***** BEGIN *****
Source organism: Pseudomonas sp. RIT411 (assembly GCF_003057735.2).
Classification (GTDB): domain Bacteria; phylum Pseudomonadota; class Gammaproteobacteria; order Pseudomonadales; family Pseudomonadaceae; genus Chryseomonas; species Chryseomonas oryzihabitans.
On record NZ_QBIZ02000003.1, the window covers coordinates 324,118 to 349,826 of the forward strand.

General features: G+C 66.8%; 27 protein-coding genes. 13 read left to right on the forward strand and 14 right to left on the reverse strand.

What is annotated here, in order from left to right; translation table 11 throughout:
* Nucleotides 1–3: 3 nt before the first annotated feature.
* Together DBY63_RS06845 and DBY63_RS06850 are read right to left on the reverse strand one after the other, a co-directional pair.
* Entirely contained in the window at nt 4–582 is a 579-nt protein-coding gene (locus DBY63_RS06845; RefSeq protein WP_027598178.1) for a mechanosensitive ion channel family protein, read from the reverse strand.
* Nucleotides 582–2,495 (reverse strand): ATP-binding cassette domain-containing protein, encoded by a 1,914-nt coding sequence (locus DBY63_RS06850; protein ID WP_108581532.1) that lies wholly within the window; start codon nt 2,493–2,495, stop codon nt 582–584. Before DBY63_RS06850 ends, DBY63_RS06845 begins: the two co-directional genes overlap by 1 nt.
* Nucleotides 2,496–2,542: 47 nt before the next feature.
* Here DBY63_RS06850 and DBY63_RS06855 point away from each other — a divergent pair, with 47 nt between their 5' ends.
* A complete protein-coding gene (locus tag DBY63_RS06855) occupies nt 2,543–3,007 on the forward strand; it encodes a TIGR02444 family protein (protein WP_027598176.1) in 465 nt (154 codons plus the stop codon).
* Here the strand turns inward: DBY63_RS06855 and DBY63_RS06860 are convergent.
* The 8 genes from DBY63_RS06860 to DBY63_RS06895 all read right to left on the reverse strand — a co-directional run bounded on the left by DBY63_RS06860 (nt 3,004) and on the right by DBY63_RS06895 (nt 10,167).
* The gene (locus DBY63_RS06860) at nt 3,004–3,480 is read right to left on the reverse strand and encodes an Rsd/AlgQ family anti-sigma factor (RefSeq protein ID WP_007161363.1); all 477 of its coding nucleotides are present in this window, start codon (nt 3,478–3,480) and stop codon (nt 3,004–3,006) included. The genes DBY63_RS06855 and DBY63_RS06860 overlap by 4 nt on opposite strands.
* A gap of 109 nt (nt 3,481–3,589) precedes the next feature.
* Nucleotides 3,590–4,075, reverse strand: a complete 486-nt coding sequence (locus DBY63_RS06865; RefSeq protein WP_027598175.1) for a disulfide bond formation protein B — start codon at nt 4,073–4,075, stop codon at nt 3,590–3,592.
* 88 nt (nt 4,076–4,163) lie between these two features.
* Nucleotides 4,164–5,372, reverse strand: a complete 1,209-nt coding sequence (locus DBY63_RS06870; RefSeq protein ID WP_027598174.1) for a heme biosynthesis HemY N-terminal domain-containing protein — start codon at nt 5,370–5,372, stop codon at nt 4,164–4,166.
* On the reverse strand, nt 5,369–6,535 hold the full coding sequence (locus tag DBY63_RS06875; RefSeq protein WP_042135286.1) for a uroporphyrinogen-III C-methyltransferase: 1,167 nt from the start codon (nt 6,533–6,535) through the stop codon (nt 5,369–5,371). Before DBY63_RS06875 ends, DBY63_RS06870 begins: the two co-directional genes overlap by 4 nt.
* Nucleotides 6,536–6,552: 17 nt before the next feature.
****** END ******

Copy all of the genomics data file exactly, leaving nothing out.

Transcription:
Source organism: Pseudomonas sp. RIT411 (assembly GCF_003057735.2).
Classification (GTDB): domain Bacteria; phylum Pseudomonadota; class Gammaproteobacteria; order Pseudomonadales; family Pseudomonadaceae; genus Chryseomonas; species Chryseomonas oryzihabitans.
On record NZ_QBIZ02000003.1, the window covers coordinates 324,118 to 349,826 of the forward strand.

General features: G+C 66.8%; 27 protein-coding genes. 13 read left to right on the forward strand and 14 right to left on the reverse strand.

What is annotated here, in order from left to right; translation table 11 throughout:
* Nucleotides 1–3: 3 nt before the first annotated feature.
* Together DBY63_RS06845 and DBY63_RS06850 are read right to left on the reverse strand one after the other, a co-directional pair.
* Entirely contained in the window at nt 4–582 is a 579-nt protein-coding gene (locus DBY63_RS06845; RefSeq protein WP_027598178.1) for a mechanosensitive ion channel family protein, read from the reverse strand.
* Nucleotides 582–2,495 (reverse strand): ATP-binding cassette domain-containing protein, encoded by a 1,914-nt coding sequence (locus DBY63_RS06850; protein ID WP_108581532.1) that lies wholly within the window; start codon nt 2,493–2,495, stop codon nt 582–584. Before DBY63_RS06850 ends, DBY63_RS06845 begins: the two co-directional genes overlap by 1 nt.
* Nucleotides 2,496–2,542: 47 nt before the next feature.
* Here DBY63_RS06850 and DBY63_RS06855 point away from each other — a divergent pair, with 47 nt between their 5' ends.
* A complete protein-coding gene (locus tag DBY63_RS06855) occupies nt 2,543–3,007 on the forward strand; it encodes a TIGR02444 family protein (protein WP_027598176.1) in 465 nt (154 codons plus the stop codon).
* Here the strand turns inward: DBY63_RS06855 and DBY63_RS06860 are convergent.
* The 8 genes from DBY63_RS06860 to DBY63_RS06895 all read right to left on the reverse strand — a co-directional run bounded on the left by DBY63_RS06860 (nt 3,004) and on the right by DBY63_RS06895 (nt 10,167).
* The gene (locus DBY63_RS06860) at nt 3,004–3,480 is read right to left on the reverse strand and encodes an Rsd/AlgQ family anti-sigma factor (RefSeq protein ID WP_007161363.1); all 477 of its coding nucleotides are present in this window, start codon (nt 3,478–3,480) and stop codon (nt 3,004–3,006) included. The genes DBY63_RS06855 and DBY63_RS06860 overlap by 4 nt on opposite strands.
* A gap of 109 nt (nt 3,481–3,589) precedes the next feature.
* Nucleotides 3,590–4,075, reverse strand: a complete 486-nt coding sequence (locus DBY63_RS06865; RefSeq protein WP_027598175.1) for a disulfide bond formation protein B — start codon at nt 4,073–4,075, stop codon at nt 3,590–3,592.
* 88 nt (nt 4,076–4,163) lie between these two features.
* Nucleotides 4,164–5,372, reverse strand: a complete 1,209-nt coding sequence (locus DBY63_RS06870; RefSeq protein ID WP_027598174.1) for a heme biosynthesis HemY N-terminal domain-containing protein — start codon at nt 5,370–5,372, stop codon at nt 4,164–4,166.
* On the reverse strand, nt 5,369–6,535 hold the full coding sequence (locus tag DBY63_RS06875; RefSeq protein WP_042135286.1) for a uroporphyrinogen-III C-methyltransferase: 1,167 nt from the start codon (nt 6,533–6,535) through the stop codon (nt 5,369–5,371). Before DBY63_RS06875 ends, DBY63_RS06870 begins: the two co-directional genes overlap by 4 nt.
* Nucleotides 6,536–6,552: 17 nt before the next feature.